Culture Cloud – Part 10 Receiving and Judging
After setting up the registration site, entries started flooding in instantly. We actually ended up getting a lot more entries than predicted – 906 compared to 200/300!
It could be said that this was due to effective marketing of the project and through our links with 8 art organisations across the UK. These organisations promoted the project throughout their wide reaching networks and displayed our flyers in their venues.
NAE launched an e-flyer campaign from the mailing list and advertised in major art magazines such as Art Monthly, Artshub and visual art websites such as AXIS and Arts Council England. Additional exposure like an article in the Guardian also helped.
The registration process ran very smoothly due to the ease of use of the registration site and the simplification of the process. The terms and conditions really helped clarify the legal side, so that applicants fully understood what they were singing up for and the stages of the whole competition.
With the vast amount of entries received and the limited time frame, we needed to judge the works quickly and efficiently. Our task of processing the works suddenly became a daunting one. But due to the ease of use of Jotform, producing a single excel sheet with all entries on one page, it made it a bit easier. We then used Mail Merge to transfer to works to PDF format for easy viewing and judging.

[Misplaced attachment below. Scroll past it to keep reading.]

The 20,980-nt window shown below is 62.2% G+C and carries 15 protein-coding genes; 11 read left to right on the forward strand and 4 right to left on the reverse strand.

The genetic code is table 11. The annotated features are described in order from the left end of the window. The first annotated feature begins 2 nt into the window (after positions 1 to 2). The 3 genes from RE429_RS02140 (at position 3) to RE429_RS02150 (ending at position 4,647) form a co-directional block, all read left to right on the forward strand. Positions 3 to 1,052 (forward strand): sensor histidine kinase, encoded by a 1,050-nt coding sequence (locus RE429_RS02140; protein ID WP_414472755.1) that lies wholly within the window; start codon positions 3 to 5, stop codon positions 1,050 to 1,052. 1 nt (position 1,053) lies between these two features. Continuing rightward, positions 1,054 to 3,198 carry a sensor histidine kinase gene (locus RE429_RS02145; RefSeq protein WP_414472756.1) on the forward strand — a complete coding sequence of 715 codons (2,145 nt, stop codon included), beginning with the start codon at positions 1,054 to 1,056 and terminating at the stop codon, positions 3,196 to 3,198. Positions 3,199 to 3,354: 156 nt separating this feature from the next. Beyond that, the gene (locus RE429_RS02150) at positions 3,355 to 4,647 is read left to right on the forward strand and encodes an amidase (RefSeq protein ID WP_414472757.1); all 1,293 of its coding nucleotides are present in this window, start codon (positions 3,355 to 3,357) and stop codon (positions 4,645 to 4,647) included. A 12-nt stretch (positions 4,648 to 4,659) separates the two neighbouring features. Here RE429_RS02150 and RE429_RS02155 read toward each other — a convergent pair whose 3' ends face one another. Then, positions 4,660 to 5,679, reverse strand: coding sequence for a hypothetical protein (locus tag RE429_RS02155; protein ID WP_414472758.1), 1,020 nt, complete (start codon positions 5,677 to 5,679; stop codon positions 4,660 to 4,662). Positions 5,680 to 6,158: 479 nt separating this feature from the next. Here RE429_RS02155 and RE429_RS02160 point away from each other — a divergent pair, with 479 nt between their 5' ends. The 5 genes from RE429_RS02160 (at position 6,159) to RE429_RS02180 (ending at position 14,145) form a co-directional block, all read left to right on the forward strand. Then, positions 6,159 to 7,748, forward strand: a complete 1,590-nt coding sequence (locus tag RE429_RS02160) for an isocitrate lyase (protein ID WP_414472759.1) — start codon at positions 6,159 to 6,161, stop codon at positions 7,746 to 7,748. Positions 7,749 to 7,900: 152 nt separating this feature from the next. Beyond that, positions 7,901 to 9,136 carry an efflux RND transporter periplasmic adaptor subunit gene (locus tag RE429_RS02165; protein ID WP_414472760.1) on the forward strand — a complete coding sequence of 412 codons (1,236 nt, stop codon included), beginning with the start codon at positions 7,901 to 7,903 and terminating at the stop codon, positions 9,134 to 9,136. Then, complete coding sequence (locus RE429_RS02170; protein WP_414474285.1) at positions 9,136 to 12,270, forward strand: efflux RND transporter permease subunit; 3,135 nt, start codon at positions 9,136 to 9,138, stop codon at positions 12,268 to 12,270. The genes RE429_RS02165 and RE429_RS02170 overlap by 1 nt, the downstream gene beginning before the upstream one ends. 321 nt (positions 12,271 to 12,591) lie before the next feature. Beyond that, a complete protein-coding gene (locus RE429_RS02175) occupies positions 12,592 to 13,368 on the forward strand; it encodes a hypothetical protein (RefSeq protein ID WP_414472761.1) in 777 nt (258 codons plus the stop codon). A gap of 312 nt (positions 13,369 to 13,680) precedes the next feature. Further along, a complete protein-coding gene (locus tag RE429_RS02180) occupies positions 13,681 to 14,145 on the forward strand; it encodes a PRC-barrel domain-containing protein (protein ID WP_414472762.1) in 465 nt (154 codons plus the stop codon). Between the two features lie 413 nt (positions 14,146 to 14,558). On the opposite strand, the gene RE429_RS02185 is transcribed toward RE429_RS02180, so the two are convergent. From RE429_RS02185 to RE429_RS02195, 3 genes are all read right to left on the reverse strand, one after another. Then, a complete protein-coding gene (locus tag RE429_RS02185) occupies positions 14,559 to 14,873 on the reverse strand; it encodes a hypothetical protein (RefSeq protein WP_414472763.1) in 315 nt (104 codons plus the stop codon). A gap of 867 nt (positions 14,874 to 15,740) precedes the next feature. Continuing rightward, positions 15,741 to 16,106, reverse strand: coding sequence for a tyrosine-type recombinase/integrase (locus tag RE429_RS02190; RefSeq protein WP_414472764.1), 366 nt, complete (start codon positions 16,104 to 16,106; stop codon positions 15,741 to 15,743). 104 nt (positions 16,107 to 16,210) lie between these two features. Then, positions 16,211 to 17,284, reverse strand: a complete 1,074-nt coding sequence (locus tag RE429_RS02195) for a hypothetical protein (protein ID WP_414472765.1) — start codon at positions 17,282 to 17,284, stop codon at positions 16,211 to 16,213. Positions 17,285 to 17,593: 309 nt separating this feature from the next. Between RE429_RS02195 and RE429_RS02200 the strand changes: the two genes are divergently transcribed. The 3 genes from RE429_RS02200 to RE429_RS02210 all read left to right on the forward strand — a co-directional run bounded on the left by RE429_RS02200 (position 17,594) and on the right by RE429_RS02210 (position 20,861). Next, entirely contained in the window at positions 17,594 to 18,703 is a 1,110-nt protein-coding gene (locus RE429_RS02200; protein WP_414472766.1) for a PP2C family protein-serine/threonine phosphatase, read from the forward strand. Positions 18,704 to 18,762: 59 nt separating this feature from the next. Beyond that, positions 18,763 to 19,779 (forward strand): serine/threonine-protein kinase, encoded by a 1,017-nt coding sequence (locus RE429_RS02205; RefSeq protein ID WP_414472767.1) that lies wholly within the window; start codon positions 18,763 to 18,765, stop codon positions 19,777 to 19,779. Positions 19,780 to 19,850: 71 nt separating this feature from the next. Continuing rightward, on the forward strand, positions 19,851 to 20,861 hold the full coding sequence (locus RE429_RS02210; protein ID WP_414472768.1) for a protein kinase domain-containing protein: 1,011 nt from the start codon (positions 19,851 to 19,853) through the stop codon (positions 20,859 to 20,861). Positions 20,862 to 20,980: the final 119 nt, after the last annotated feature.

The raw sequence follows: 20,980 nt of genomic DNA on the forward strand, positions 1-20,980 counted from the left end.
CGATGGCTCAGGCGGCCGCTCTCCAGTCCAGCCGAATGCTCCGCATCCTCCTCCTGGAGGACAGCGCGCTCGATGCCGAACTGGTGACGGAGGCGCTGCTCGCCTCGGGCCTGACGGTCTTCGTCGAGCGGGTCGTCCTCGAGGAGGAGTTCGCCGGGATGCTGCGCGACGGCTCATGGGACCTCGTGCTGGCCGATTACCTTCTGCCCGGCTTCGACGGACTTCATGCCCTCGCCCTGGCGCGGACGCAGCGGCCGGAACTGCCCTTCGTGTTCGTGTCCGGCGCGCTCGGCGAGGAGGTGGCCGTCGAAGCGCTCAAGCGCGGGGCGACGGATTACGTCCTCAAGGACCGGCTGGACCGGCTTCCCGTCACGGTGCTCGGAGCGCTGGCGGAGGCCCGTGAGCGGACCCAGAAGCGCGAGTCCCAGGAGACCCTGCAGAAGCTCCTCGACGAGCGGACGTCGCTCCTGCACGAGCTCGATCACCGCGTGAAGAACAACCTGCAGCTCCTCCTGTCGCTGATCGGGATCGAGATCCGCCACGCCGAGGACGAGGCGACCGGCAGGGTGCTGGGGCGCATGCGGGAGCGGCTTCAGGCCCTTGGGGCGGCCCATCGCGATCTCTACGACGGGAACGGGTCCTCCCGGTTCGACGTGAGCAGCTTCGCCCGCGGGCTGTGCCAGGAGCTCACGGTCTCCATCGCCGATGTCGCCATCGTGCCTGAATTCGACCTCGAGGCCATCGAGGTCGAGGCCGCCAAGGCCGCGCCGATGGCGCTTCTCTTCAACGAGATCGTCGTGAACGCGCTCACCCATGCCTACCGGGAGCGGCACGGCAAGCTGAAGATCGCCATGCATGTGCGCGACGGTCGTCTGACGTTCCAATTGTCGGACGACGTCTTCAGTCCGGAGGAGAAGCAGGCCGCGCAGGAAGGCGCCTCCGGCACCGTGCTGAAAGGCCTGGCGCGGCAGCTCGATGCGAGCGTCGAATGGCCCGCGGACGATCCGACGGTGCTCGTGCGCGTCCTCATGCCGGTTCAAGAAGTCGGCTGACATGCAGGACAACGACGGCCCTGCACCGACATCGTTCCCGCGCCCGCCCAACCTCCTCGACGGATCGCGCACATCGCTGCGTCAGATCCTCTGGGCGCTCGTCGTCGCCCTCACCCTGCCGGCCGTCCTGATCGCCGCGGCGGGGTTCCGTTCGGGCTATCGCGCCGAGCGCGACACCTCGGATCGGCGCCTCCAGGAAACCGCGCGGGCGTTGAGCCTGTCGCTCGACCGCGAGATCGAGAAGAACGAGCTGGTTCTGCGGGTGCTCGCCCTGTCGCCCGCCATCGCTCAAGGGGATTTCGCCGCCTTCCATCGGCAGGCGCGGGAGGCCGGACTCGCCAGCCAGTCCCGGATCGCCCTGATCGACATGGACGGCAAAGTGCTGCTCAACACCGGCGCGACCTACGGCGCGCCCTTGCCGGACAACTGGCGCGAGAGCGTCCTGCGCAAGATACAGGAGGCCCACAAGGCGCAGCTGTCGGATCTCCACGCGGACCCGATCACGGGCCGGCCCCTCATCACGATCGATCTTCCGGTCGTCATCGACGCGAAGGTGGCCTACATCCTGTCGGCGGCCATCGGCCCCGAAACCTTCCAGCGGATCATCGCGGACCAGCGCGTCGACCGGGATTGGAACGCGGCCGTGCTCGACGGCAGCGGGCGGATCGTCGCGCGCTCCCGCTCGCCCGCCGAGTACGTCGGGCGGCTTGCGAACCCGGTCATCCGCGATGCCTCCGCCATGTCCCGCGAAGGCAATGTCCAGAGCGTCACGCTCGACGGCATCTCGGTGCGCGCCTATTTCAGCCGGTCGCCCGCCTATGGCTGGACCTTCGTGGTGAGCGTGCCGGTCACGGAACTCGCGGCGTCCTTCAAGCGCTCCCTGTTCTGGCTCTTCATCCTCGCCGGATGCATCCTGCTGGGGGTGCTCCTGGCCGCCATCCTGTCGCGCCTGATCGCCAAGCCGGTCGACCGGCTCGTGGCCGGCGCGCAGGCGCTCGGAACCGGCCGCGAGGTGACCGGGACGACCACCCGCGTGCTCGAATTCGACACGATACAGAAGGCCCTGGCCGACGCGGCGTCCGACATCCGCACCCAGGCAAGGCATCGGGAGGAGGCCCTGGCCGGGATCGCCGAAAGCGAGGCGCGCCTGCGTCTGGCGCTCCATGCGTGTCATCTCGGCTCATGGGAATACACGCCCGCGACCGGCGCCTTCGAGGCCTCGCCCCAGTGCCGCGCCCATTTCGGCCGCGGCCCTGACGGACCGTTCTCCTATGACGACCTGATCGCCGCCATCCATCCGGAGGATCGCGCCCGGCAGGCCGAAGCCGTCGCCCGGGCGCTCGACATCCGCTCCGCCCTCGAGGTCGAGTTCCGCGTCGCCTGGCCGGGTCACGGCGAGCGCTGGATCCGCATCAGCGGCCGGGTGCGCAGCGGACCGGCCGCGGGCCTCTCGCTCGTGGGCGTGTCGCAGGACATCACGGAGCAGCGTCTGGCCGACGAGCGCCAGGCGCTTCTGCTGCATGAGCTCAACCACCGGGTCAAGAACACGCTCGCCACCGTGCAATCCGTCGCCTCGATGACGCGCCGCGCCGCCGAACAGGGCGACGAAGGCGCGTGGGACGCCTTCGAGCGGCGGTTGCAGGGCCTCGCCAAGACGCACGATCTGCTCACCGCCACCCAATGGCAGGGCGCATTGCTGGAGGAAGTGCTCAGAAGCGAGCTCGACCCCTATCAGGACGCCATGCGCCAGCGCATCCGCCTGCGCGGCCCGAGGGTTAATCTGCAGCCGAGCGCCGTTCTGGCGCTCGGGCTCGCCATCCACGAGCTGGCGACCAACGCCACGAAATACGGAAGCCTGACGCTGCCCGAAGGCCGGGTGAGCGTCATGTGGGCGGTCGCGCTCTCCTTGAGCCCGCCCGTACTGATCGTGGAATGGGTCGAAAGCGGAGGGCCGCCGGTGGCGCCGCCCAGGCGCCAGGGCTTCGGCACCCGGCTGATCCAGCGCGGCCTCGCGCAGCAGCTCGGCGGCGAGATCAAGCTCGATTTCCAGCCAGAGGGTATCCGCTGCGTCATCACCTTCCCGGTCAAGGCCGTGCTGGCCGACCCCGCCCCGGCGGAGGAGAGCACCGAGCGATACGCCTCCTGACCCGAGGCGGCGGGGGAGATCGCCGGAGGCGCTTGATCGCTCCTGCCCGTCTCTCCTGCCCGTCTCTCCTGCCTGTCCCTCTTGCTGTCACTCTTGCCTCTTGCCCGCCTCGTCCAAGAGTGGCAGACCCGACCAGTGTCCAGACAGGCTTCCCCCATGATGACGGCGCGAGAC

The process would take a while, so we decided to lock 5 judges in a room for 3 days. The NAE judging team consisted of Skinder Hundal (Chief Executive), Melanie Kidd (Director of Programmes), Armindokht Shooshtari (Executive and Projects Assistant), Shaden Meleas (European Volunteer) and Patrice Puchaux (European Volunteer).
Once the judging was completed and the top 100 art works were selected, we had to process them in one form to get to Artfinder. The timing of this was very tight. This process required us to email the contacts and get additional information from them about the pieces. On reflection, maybe we could’ve added the additional fields into the registration form. I also realised that there was a setting in Jotform that meant any uploaded content could be automatically connected to an ftp and added to a folder. This removed the need to download each image individually and as a result, freed up some time for other tasks including proof-reading. Isn’t hindsight a wonderful thing?
The information had to be submitted within a tight deadline. Reasons for this were that when creating the site, Artfinder were also creating an ebook that had to be submitted to Apple for approval. Also we were a small team and the number of entries we had to trawl through to extract the information was a lot more then we predicted.